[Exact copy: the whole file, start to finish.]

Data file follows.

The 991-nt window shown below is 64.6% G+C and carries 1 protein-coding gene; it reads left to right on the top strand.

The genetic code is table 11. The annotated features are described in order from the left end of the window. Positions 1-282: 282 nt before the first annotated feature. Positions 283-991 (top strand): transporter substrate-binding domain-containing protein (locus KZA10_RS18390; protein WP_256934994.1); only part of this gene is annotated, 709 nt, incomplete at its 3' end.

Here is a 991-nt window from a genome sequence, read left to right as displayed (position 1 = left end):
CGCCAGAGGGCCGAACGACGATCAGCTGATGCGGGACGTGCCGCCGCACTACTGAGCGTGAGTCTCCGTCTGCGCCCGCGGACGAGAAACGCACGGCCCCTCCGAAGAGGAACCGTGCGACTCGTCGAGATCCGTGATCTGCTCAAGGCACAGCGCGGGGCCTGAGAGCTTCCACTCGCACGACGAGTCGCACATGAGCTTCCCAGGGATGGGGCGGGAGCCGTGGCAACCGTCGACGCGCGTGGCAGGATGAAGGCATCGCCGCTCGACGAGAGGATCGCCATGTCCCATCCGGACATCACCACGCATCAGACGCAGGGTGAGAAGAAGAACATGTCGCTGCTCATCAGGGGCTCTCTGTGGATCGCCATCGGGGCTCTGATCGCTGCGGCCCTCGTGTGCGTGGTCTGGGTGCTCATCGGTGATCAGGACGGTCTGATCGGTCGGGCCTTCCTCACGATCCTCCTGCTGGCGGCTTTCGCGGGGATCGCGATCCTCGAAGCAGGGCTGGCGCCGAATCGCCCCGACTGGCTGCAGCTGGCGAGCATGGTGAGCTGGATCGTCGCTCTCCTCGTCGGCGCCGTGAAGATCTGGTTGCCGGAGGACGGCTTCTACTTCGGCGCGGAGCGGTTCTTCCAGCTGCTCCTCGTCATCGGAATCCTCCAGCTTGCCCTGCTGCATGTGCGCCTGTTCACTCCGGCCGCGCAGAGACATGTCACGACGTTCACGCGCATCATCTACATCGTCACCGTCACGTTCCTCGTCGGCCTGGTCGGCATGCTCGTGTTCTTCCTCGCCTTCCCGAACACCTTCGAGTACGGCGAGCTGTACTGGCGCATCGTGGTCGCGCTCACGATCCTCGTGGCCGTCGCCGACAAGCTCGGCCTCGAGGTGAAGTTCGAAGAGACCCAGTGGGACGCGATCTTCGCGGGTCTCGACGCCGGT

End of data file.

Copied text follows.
The 991-nt window shown below is 64.6% G+C and carries 1 protein-coding gene; it reads left to right on the top strand.

The genetic code is table 11. The annotated features are described in order from the left end of the window. Positions 1-282: 282 nt before the first annotated feature. Positions 283-991 (top strand): transporter substrate-binding domain-containing protein (locus KZA10_RS18390; protein WP_256934994.1); only part of this gene is annotated, 709 nt, incomplete at its 3' end.

Here is a 991-nt window from a genome sequence, read left to right as displayed (position 1 = left end):
CGCCAGAGGGCCGAACGACGATCAGCTGATGCGGGACGTGCCGCCGCACTACTGAGCGTGAGTCTCCGTCTGCGCCCGCGGACGAGAAACGCACGGCCCCTCCGAAGAGGAACCGTGCGACTCGTCGAGATCCGTGATCTGCTCAAGGCACAGCGCGGGGCCTGAGAGCTTCCACTCGCACGACGAGTCGCACATGAGCTTCCCAGGGATGGGGCGGGAGCCGTGGCAACCGTCGACGCGCGTGGCAGGATGAAGGCATCGCCGCTCGACGAGAGGATCGCCATGTCCCATCCGGACATCACCACGCATCAGACGCAGGGTGAGAAGAAGAACATGTCGCTGCTCATCAGGGGCTCTCTGTGGATCGCCATCGGGGCTCTGATCGCTGCGGCCCTCGTGTGCGTGGTCTGGGTGCTCATCGGTGATCAGGACGGTCTGATCGGTCGGGCCTTCCTCACGATCCTCCTGCTGGCGGCTTTCGCGGGGATCGCGATCCTCGAAGCAGGGCTGGCGCCGAATCGCCCCGACTGGCTGCAGCTGGCGAGCATGGTGAGCTGGATCGTCGCTCTCCTCGTCGGCGCCGTGAAGATCTGGTTGCCGGAGGACGGCTTCTACTTCGGCGCGGAGCGGTTCTTCCAGCTGCTCCTCGTCATCGGAATCCTCCAGCTTGCCCTGCTGCATGTGCGCCTGTTCACTCCGGCCGCGCAGAGACATGTCACGACGTTCACGCGCATCATCTACATCGTCACCGTCACGTTCCTCGTCGGCCTGGTCGGCATGCTCGTGTTCTTCCTCGCCTTCCCGAACACCTTCGAGTACGGCGAGCTGTACTGGCGCATCGTGGTCGCGCTCACGATCCTCGTGGCCGTCGCCGACAAGCTCGGCCTCGAGGTGAAGTTCGAAGAGACCCAGTGGGACGCGATCTTCGCGGGTCTCGACGCCGGT